LIHUE – Carly Matsumoto stumbled across the game of lacrosse when she was a freshman at the University of San Diego.
She was watching the team play outside her dorm room and knew nothing about the sport, but thought it would be fun to give it a try.
With her usual curiosity for new adventures combined with hard work and fierce determination, the 2010 Kauai High School graduate went on to lead her team to the Division 1 playoffs as well as earn second team All American honors as a goalie.
Even though the 22-year-old graduated from USD with a marketing degree in May, she isn’t done with the sport completely.
“My coach said I should start up a little league of my own over there,” Matsumoto said with a laugh about spreading the sport in Cameroon, the country she’s been assigned to as a member of the Peace Corps.
But it was more than sports that spurred Matsumoto to embark on her new adventure that starts in early September. It was a chance to help people in an African country that struggles to provide its population with living essentials that some Americans take for granted.
“I can help with things like food security and marketing their products,” Matsumoto said.
Her preference was to serve in Thailand because of her Asian heritage, and the offer to move to Cameroon originally caught her off guard.
“I didn’t know where it was,” she said of the country that shares a border with Nigeria and rests on the Gulf of Guinea and where she’ll live for two years. “I had to go home and look on a map.”
She got the idea to help abroad when she was a college senior and wanted to pursue a volunteer assignment using her newly earned marketing skills. Even though it was in Africa and not Thailand — a country she recently visited on vacation — she felt she could still accomplish her goal with the Peace Corps offer.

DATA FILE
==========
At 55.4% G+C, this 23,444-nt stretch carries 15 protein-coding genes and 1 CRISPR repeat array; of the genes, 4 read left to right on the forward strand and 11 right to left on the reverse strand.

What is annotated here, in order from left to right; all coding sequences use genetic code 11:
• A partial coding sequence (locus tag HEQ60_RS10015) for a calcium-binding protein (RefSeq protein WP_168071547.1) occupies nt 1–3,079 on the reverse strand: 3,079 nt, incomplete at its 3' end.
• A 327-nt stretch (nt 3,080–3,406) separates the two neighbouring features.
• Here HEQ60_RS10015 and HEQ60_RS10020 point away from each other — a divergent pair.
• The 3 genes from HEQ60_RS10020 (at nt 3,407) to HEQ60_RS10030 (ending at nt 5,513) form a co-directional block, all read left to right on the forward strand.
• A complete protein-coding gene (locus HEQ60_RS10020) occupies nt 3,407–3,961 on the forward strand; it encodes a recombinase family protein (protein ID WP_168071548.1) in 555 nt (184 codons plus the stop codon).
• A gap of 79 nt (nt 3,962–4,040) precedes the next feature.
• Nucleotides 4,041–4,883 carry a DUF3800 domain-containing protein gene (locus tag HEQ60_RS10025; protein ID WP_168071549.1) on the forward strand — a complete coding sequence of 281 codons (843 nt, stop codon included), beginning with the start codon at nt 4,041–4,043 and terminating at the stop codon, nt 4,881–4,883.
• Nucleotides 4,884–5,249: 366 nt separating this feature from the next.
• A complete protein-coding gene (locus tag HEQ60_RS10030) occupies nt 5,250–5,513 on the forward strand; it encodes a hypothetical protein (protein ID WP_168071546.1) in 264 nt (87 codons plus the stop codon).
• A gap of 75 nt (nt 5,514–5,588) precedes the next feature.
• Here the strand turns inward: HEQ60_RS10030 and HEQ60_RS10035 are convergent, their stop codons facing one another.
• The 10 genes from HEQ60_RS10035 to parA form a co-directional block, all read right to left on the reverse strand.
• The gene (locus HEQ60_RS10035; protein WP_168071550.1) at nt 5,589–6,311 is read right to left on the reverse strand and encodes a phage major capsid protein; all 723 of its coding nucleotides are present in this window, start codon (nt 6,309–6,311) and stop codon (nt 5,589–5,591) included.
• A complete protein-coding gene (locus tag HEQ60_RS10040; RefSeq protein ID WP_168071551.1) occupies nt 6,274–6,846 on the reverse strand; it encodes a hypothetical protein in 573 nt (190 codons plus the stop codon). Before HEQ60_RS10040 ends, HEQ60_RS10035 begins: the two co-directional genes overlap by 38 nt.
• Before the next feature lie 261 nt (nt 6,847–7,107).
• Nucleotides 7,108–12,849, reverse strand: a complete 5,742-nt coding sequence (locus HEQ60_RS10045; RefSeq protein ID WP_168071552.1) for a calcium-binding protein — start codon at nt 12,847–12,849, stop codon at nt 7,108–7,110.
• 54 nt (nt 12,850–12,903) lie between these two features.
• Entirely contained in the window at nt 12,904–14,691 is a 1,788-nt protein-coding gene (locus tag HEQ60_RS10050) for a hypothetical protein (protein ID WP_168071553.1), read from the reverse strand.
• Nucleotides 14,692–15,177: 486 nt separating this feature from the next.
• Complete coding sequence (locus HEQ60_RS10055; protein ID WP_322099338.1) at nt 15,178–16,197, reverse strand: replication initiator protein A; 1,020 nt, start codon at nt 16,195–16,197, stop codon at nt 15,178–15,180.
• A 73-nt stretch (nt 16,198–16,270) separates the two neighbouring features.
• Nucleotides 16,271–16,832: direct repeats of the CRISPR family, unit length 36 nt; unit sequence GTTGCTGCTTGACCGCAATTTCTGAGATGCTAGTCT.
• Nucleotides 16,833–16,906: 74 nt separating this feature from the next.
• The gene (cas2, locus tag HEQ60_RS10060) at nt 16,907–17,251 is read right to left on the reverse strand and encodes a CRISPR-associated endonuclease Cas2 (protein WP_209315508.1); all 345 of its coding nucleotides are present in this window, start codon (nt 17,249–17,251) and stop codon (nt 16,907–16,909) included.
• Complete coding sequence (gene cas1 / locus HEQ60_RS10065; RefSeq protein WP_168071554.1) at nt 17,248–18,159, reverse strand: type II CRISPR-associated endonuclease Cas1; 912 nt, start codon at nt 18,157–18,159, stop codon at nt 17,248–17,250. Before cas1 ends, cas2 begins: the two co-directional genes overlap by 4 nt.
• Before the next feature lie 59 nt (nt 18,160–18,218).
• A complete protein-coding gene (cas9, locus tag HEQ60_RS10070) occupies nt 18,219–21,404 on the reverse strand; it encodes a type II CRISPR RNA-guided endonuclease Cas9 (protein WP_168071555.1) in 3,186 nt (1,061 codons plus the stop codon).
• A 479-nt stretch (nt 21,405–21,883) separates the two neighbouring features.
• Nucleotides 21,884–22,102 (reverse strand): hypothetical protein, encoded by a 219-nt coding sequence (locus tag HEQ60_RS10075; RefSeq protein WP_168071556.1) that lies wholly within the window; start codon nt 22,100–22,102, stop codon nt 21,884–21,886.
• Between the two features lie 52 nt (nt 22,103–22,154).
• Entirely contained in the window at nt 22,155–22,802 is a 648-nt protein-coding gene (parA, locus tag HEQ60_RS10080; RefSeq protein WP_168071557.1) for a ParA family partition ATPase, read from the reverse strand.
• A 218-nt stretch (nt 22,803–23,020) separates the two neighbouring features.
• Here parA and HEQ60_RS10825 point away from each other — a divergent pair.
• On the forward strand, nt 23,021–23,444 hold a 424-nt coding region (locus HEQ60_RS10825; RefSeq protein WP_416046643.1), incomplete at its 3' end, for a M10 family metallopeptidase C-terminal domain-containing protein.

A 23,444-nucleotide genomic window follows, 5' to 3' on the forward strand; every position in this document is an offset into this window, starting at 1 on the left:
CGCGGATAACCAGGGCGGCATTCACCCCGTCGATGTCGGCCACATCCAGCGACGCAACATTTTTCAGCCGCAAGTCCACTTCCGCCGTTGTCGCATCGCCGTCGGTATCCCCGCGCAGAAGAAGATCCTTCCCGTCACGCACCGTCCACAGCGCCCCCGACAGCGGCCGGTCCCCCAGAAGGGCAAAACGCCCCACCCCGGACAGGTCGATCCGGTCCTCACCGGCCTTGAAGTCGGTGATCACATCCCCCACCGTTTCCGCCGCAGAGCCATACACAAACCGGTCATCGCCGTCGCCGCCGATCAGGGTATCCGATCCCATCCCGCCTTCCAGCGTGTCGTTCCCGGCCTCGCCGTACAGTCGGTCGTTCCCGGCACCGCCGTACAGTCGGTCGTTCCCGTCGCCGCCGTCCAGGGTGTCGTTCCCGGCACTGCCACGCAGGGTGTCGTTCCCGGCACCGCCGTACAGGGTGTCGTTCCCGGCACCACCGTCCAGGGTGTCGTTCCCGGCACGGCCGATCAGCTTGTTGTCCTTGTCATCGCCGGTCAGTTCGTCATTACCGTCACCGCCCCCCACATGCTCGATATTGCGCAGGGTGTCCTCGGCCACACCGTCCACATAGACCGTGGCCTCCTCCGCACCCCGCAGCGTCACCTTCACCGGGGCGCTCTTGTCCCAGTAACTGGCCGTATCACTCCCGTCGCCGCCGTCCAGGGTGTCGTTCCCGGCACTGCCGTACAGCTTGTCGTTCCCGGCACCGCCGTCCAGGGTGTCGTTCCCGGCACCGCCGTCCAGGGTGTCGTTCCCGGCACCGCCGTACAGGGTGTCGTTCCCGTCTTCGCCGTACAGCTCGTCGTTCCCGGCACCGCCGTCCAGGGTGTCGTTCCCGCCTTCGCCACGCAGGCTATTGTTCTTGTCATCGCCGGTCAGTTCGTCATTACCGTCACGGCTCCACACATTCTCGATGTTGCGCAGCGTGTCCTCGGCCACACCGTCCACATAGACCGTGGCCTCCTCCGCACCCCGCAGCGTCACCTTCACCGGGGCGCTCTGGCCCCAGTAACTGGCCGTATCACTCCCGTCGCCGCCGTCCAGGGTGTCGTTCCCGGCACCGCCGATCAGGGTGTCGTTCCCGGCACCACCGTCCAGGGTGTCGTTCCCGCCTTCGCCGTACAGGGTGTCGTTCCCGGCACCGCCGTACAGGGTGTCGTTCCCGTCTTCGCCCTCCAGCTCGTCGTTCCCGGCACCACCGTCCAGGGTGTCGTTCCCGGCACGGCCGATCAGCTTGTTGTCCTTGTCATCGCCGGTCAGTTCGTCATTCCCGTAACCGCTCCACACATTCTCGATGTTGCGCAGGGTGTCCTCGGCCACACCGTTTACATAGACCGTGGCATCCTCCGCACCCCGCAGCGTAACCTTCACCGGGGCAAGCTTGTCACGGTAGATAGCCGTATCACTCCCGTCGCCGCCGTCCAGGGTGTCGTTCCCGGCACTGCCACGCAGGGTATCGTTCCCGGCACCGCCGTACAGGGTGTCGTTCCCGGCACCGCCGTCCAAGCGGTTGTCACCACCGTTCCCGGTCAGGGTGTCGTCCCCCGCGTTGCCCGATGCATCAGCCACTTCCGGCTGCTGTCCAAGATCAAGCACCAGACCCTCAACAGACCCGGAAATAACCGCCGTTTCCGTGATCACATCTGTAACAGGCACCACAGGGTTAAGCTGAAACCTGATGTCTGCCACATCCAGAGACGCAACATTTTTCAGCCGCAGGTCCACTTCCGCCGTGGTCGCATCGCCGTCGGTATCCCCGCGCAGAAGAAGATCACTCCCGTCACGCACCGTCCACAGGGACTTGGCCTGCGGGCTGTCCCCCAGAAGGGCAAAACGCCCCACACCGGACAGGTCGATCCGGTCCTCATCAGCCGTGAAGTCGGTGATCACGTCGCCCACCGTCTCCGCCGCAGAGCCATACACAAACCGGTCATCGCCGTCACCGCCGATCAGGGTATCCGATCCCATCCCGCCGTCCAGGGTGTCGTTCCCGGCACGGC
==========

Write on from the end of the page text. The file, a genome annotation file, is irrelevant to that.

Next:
“I know it’s going to be a challenging transition. Any change will be dramatic,” Matsumoto said. “I don’t know how people will treat me, but I want to make a graceful integration into their culture. It’s one of the reasons I’m going there. I want to learn more about the culture.”
Living in a foreign country shouldn’t catch Matsumoto flat footed, either. Her first exposure to international travel came during her junior year at college when she enrolled in a semester at sea during the fall of 2012 and visited 13 countries throughout Europe, Africa and South America with 500 other students.
“It was eye opening,” Matsumoto said. “Dekpor in Ghana was my favorite. They literally have nothing but their family and friends and they are so happy. And they don’t have any electricity or running water.”
That lack of modern conveniences is also a strong possibility in Matsumoto’s near future. Her Peace Corps instructions indicate that she will be given a bike, a helmet and a water purification system. She is prepared and yet knows she’ll miss her lacrosse teammates and her family and friends on Kauai.
But for now, her primary objectives are integrating into the culture and helping them to be sustainable. As far as her concerns about the Ebola virus in other nearby African countries, she tries to set them aside.
“Obviously, I’m nervous about it, but I trust the Peace Corps,” Matsumoto said. “If it gets dangerous, they’ll pull me out.”
She focuses instead on the joys she anticipates, especially after her experience in Ghana with the village children.
“Being with the families and kids running around with the them during recess, they have such happy spirits,” Matsumoto said.
Lisa Ann Capozzi, a features and education reporter can be reached at email@example.com